Download Perfectionism and the Common Good: Themes in the Philosophy by David O. Brink PDF

By David O. Brink

David verge of collapse provides a learn of T. H. Green's Prolegomena to Ethics (1883), a vintage of British idealism. eco-friendly develops a perfectionist moral idea that brings jointly the simplest components within the historical and sleek traditions and that offers the ethical foundations for Green's personal influential model of liberalism. Brink's ebook situates the Prolegomena in its highbrow context, examines its major topics, and explains Green's enduring value for the heritage of ethics and modern moral thought.

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Extra resources for Perfectionism and the Common Good: Themes in the Philosophy of T. H. Green (Lines of Thought)

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Green identifies the will with the motive and suggests that the will is a kind of desire. This suggests that the will is a desire that is the product of the right sort of deliberative endorsement. This still allows us to recognize strength of will, because the sense in which desires that are the product of deliberative endorsement are strongest is not the same sense of strength in which some pre-deliberative desires are stronger or more intense than others. This account also allows us to recognize weakness of will.

Self-Consciousness and Practical Responsibility ~ 23 kinds of strength, he thinks, that one could see a threat to responsibility here. Another way to put Green’s point is this. The claim that one must act according to one’s strongest desire either (a) associates strength of desire with its felt intensity or (b) associates it with whatever desires move one to act after due deliberation. On the (a)-reading, the alleged necessity of acting on one’s strongest desires would threaten responsibility but is false; whereas, on the (b)-reading, the alleged necessity is perhaps true, but no threat to responsibility.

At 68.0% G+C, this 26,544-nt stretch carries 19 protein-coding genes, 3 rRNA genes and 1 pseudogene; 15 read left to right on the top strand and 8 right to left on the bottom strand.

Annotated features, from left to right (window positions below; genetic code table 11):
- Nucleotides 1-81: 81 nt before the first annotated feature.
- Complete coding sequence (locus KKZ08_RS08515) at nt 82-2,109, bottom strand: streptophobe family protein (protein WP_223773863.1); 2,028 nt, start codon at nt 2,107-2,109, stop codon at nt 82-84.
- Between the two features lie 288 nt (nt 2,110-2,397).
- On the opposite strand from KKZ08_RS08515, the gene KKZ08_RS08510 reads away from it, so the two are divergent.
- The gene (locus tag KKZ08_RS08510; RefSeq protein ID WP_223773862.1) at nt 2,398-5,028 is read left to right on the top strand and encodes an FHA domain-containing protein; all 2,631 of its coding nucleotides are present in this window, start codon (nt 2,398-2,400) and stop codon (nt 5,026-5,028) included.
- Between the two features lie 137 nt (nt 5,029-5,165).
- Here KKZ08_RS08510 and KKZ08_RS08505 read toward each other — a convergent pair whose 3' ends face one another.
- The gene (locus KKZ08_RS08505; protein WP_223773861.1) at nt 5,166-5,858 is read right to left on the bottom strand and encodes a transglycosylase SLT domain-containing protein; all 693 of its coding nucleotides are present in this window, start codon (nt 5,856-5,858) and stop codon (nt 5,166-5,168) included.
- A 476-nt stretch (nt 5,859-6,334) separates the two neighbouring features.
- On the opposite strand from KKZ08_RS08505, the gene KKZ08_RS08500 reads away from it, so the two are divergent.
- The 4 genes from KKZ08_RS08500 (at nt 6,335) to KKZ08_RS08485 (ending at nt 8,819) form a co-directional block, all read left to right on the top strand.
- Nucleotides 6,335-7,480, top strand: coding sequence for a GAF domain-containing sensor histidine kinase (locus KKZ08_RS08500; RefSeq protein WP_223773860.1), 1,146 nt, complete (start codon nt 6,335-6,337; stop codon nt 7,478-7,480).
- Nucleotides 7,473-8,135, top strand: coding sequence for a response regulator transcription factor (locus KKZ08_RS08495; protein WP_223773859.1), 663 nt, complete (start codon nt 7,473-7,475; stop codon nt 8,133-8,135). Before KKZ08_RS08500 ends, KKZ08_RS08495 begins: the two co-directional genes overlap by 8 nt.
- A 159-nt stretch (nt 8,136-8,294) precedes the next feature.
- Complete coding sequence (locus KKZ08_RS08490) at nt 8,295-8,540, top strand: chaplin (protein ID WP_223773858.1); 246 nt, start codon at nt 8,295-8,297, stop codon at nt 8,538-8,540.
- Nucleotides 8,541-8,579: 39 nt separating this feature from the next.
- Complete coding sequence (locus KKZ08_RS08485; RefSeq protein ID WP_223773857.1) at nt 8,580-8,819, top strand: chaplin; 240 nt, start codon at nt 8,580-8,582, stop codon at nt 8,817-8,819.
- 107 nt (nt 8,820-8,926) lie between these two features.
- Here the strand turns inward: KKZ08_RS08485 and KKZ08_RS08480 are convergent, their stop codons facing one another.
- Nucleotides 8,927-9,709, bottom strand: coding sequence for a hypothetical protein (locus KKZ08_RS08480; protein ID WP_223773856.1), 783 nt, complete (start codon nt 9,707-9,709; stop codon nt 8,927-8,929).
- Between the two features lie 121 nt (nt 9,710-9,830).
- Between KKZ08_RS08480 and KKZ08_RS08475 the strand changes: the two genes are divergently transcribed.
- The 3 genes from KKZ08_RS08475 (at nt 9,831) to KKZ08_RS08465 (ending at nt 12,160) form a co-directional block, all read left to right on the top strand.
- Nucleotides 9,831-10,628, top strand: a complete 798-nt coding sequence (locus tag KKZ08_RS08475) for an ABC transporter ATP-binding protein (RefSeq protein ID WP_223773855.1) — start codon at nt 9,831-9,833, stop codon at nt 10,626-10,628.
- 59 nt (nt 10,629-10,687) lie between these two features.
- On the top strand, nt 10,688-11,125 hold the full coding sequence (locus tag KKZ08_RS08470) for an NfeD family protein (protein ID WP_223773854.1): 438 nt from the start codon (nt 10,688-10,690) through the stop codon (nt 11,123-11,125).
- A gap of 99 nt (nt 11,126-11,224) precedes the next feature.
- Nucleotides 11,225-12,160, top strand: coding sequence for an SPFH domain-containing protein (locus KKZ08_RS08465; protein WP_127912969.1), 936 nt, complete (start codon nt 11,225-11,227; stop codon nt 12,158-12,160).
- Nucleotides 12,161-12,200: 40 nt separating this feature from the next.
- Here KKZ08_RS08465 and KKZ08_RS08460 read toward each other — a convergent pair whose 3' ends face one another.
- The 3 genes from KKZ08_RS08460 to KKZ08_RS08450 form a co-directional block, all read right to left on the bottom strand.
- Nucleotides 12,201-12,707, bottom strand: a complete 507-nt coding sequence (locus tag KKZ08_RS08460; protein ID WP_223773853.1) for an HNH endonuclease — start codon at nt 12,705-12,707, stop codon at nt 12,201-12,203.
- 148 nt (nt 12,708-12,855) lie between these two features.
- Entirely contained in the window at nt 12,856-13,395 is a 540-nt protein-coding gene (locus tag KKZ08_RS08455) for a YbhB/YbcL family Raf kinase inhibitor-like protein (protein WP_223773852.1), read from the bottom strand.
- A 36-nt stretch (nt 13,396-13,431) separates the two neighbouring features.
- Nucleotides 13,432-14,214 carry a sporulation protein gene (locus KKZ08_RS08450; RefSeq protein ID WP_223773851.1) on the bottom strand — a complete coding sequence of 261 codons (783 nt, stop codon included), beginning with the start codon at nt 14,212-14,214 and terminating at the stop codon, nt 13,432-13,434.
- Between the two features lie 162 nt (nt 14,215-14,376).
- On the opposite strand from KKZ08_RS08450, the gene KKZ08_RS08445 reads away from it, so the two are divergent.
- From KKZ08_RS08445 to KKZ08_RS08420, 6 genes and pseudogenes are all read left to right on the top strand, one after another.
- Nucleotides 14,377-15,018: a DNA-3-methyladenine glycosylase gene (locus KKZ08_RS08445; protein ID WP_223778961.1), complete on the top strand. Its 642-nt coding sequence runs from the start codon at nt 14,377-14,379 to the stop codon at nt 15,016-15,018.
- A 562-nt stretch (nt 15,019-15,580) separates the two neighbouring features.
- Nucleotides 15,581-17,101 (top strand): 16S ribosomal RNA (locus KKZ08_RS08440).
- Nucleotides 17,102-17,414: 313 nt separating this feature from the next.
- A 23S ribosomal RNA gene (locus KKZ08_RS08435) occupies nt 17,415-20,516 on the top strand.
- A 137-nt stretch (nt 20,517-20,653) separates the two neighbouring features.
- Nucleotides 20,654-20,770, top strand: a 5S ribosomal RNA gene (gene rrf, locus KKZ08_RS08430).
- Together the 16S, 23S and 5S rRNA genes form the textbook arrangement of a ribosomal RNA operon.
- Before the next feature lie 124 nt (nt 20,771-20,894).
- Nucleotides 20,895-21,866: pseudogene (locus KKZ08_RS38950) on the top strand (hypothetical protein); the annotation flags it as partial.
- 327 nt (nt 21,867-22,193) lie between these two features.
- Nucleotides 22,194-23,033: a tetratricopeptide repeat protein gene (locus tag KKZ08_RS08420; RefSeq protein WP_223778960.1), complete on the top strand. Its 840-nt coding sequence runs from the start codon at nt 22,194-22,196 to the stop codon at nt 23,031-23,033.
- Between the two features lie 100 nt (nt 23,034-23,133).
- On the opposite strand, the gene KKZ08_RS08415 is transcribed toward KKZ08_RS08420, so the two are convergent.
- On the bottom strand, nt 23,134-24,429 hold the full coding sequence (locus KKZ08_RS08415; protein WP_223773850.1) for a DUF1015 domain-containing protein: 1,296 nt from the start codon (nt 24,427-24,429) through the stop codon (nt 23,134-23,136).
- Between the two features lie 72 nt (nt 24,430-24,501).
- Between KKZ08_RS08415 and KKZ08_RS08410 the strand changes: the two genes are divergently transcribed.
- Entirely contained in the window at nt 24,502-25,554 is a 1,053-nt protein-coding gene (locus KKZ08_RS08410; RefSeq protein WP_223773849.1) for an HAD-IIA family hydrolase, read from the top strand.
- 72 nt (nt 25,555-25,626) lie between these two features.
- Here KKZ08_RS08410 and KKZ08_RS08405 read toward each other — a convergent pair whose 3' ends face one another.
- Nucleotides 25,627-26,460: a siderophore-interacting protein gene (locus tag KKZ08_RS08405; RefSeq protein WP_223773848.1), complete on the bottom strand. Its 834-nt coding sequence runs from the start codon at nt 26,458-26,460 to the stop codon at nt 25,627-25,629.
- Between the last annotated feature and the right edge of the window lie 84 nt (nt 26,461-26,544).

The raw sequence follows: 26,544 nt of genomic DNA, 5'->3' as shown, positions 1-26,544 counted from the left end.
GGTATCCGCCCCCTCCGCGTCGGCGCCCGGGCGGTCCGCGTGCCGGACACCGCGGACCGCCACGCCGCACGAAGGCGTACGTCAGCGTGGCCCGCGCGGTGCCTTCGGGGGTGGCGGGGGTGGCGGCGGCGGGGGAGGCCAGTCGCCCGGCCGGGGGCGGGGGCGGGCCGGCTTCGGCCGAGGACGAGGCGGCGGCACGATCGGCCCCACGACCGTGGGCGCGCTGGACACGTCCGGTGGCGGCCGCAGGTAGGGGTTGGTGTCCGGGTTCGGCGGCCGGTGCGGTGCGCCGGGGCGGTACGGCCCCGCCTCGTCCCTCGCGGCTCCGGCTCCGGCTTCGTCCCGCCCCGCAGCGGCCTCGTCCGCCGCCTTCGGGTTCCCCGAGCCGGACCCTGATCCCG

As such, it is reasonable for him to will something not just as a good, but as what is best for him to do. Nor is the inference from good to good for the agent as problematic as might first appear. For one thing, Green explicitly allows that a person’s conception of his own good may require self-sacrifice. By an instinctive action we mean one not determined by a conception, on the part of the agent, of any good to be gained or evil to be avoided by the action. It is superfluous to add, good to himself, for anything conceived of as good in such a way that the agent acts for the sake of it, must be conceived as his own good, though he may conceive it as his own good only on account of his interest in others, and in spite of any suffering on his own part incidental to its attainment.

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